In a segment recently featured on The Weather Channel, reporter Paul Goodloe interviewed author and Tuskegee Airmen historian Daniel Haulman about the less-well-known Tuskegee Weather Detachment. Haulman is one of the co-authors of The Tuskegee Airmen, An Illustrated History: 1939-1949, as well as other books on the Airmen.
Haulman told The Weather Channel that among the duties of the African American detachment was “not only determine what the weather was like at the base and help make sure that the operations at the base were consistent with what the weather allowed, but also helped prepare for the missions. They had to know what the weather was going to be like on the way and what the weather was going to be like on the way back.”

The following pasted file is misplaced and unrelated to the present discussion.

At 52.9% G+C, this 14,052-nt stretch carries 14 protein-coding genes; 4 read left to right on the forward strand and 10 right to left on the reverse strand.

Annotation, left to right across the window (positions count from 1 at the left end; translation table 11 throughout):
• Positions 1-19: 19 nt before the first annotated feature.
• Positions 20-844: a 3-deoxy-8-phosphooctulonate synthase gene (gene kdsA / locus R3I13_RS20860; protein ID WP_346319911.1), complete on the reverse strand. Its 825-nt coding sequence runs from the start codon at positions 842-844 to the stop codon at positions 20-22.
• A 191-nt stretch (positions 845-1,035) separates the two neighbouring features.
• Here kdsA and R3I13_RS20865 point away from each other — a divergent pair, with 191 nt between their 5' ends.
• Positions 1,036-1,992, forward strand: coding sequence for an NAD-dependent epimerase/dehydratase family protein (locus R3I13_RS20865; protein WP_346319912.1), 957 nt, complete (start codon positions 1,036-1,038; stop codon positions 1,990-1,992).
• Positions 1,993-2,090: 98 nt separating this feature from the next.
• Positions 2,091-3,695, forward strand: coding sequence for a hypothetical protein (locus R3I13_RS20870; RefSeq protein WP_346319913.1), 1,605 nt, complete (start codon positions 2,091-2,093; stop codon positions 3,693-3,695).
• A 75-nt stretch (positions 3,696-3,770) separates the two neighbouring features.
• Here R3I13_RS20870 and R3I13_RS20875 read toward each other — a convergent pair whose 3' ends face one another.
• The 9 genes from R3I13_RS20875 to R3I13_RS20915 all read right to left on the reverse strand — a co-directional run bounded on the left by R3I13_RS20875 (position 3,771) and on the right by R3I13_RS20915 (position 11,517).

The men who made up the detachment, Goodloe said, had been trained in meteorology and selected for their leadership qualities. Among them was Charles Edward Anderson, who went on to become the first African American to receive a PhD, in meteorology.
“The weather officers,” Haulman said, “like the [Tuskegee Airmen], really were pioneers, because just as the pilots demonstrated that black men could fly military aircraft in combat just as well as the white pilots, the weather officers demonstrated they could perform the meteorological tasks they were called on to do as well as the white officers.”
Watch the full report on the Tuskegee Weather Detachment at the Weather Channel website.
Other books on the Tuskegee Airmen by Daniel Haulman include Eleven Myths About the Tuskegee Airmen, The Tuskegee Airmen and the “Never Lost a Bomber” Myth, and What Hollywood Got Right and Wrong about the Tuskegee Airmen in the Great New Movie, Red Tails.